September 25, 2018 - 3-D-printed tracheal splints used in groundbreaking pediatric surgery
September 25, 2018 - Who is the designated driver, or proxy, for your health decisions?
September 25, 2018 - New chemo-optogenetic method enables multi-directional activity control of cellular processes
September 25, 2018 - Study explores link between genetic predisposition to Alzheimer’s and cardiometabolic risk factors
September 25, 2018 - NeoTract presents new clinical data from studies of UroLift System for patients with BPH
September 25, 2018 - Patients with paralysis manage to walk thanks to new technology
September 25, 2018 - Statins Improve Long-Term Survival After AAA Repair
September 25, 2018 - Novel brain network linked to chronic pain in Parkinson’s disease
September 25, 2018 - Researchers reassess negative pressure wound therapy as its benefit and harm remain unclear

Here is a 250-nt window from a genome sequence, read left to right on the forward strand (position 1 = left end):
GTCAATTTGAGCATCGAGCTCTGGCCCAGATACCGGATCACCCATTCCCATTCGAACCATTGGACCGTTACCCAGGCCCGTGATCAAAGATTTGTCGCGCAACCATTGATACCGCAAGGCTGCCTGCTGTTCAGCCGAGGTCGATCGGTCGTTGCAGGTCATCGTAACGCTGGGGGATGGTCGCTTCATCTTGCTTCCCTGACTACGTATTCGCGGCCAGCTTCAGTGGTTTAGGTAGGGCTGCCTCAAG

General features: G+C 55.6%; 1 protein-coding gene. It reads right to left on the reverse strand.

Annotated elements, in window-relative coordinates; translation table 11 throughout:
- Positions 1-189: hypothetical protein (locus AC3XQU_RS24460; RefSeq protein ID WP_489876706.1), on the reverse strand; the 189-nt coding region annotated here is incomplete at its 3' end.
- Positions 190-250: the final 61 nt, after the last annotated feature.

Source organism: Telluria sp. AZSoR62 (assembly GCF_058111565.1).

September 25, 2018 - Older adults with ‘fall plan of care’ less likely to suffer fall-related hospitalizations
September 25, 2018 - FDA lifts partial clinical hold that paused enrollment of new patients in tazemetosta clinical trials
September 25, 2018 - IME Medical Electrospinning establishes state-of-the-art manufacturing lab facilities
September 25, 2018 - Phase 1 and 2 clinical trials of entrectinib drug in ROS1-positive NSCLC show promising results
September 25, 2018 - How to Protect Your Eyesight
September 25, 2018 - Novel approach allows researchers to define how cells in the retina respond to diabetes
September 25, 2018 - Columbia University announces winners of 2018 Louisa Gross Horwitz Prize
September 25, 2018 - New model enables anyone to run powerful simulations, complex calculations easily
September 25, 2018 - Clinical trial investigators found non-compliant with requirement to report results on EU register
September 25, 2018 - Study analyzes quality of protein supplements in function of source, treatment and storage
September 25, 2018 - FDA grants Orphan Drug Designation to Myelo001 for treatment of Acute Radiation Syndrome